I've been to some extraordinary places by kayak. Every once in a while though, an opportunity comes up to paddle, with the right conditions and company, in a place that is head and shoulders above the rest: a Holy Grail trip.
Last week, four of us ventured to the North Coast of Scotland, and with the weather looking good enough, and the Firing range silent for the day, we decided to take on one of Britain's most remote and committing sea kayaking trips, Cape Wrath.
This headland, whose name is Norse for 'Turning Point' but conjures up so much more, has been on my bucket list for almost ten years. I've cancelled attempts on it twice due to bad weather. So to finally get round was a huge achievement: there were smiling faces and whoops of delight as we rounded the Cape and glimpsed Am Buachaille in the distance.
Almost 40km of paddling, 6 hours in a boat with no possible landings, a couple of tide races, some large clapotis and four seasons in one day later, and we landed at Droman pier, with the sort of feeling of satisfaction only felt with an opportunity grasped with both hands.
This is my favourite cairn...
It sits at the top of the Fiacaill a Choire Chais in the Cairngorms, and is the point affectionately known as '1141'. Not exactly a romantic name...
But for me, it's a bit special. It's been the start and end of adventures, the beginning of a navigation leg on Summer Mountain Leader training, a spot where I've bumped into friends, a tiny haven of relative calm on a windy winter day, a place where I've had to shout to be heard over the wind and spindrift, considered crawling as I couldn't stand in the wind; and a place to linger in the sunshine. I've even done a university project studying the plants on the ridge leading to it. And when I moved to Aviemore, one of the first things I did was walk up to it.
It's just a pile of rocks. But the memories it evokes are worth so, so much more...
I've just returned from 5 fantastic weeks in Iceland and Greenland. The former the home of some of the world's newest rocks, a young landscape and and a very cool and efficient culture. The latter, home to some of the oldest rocks on Earth, and with a people who have had to develop from ancient to modern ways of life in a very few years.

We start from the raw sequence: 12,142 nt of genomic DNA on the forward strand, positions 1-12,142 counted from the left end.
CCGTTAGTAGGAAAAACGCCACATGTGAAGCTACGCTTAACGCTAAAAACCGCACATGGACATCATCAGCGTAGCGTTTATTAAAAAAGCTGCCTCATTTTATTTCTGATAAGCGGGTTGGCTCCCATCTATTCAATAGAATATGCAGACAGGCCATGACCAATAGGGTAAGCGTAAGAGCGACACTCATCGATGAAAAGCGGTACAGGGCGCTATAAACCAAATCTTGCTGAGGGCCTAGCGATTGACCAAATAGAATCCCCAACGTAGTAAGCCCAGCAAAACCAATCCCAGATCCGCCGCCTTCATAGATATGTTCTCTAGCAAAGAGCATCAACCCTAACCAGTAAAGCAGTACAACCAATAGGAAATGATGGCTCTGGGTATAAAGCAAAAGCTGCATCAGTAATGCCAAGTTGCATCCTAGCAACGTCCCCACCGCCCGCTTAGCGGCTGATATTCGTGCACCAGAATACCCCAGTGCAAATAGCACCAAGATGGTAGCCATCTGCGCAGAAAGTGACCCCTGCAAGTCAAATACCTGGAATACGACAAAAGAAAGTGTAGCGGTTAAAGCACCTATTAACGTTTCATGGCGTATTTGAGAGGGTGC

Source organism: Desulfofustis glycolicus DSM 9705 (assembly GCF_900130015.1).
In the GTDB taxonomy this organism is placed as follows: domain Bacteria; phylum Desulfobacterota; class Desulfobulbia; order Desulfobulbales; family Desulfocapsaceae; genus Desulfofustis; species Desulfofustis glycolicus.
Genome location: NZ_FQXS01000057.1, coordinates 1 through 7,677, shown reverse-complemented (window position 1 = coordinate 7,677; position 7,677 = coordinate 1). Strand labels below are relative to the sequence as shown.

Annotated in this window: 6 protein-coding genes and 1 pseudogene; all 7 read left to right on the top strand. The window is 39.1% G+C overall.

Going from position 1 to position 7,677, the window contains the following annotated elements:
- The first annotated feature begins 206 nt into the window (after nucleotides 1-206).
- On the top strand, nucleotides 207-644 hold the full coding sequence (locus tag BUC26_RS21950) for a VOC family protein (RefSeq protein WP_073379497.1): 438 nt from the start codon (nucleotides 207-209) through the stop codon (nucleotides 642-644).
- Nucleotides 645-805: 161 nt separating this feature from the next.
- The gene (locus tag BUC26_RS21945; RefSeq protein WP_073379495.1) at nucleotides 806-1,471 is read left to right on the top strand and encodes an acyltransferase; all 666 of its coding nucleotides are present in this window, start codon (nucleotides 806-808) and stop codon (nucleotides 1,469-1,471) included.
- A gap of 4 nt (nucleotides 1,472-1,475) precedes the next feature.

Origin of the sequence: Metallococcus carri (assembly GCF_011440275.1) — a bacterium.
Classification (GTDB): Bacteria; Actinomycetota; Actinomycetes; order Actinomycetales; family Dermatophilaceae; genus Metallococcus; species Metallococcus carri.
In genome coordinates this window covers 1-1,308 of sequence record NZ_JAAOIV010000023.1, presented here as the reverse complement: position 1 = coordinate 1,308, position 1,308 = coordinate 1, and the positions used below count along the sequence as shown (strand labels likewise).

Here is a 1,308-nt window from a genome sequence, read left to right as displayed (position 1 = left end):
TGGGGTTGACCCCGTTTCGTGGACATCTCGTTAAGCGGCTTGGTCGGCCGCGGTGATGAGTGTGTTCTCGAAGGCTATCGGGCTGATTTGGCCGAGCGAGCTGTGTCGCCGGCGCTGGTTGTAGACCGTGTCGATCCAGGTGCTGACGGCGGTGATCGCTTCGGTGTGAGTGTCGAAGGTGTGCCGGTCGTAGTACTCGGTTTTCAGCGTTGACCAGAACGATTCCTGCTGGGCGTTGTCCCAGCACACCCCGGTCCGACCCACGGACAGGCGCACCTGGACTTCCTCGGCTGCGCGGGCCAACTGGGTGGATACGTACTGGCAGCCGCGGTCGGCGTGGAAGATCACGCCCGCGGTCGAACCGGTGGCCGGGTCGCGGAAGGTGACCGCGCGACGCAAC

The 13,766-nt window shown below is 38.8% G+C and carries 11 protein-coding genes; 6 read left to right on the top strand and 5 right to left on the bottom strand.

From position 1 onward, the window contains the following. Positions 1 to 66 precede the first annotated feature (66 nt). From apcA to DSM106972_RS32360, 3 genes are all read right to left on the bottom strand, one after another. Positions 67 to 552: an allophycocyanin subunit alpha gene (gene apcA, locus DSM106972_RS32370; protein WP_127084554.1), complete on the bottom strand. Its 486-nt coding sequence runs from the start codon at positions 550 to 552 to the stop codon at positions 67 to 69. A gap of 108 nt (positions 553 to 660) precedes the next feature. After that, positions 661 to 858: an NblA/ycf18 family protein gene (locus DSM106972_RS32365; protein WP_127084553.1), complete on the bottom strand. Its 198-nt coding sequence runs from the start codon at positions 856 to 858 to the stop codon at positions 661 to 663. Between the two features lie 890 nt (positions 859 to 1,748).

The New: Iceland
We bathed in hot pools...
... trekked through other-worldly landscapes...
... forded rivers...
... and touched some of the newest rocks on the planet.
Greenland provides a different perspective on life. Seen from a sea kayak, the way inuit hunters have traditionally travelled, you feel a strong bond with the land and its inhabitants.
Ice is ever-present throughout the year.
Greenlandic people truly live life on the edge.
A stunning landscape, travelled through in traditional style, and in great company...
...with some very happy memories that will last a lifetime.
I've just come back from a wonderful 5 days kayaking around Barra, and visiting Mingulay, Pabbay, Berneray. Eriskay and the other sandy-beached, cliff-girt islands that make up the Outer Hebridean chain south of the Uists. It's a wonderland of remote beauty, only seen these days by climbers and kayakers, and day trippers to the islands when the weather is fine.
Mingulay is the jewel in the crown of this area for me, full of mystery and wonder which easily rivals its more famous lookalike, St Kilda. Inhabited into the twentieth century, the island is full of the ghosts of those who once lived here.
The picture above was taken a few days ago, and that below ten years ago. It's fascinating to see how the islands are very slowly changing over the years.
The island is now cared for by the National Trust for Scotland, and a warden is resident through the summer months. Visitor numbers are growing, and we shared the island with over thirty climbers, with another thirty or so on Pabbay in the same week. The good weather gave us all the opportunity to see such a special place without the dangers or hardships that must have been endured by those living here over a hundred years ago. Time moves on, people and places evolve, but we must take care of our history...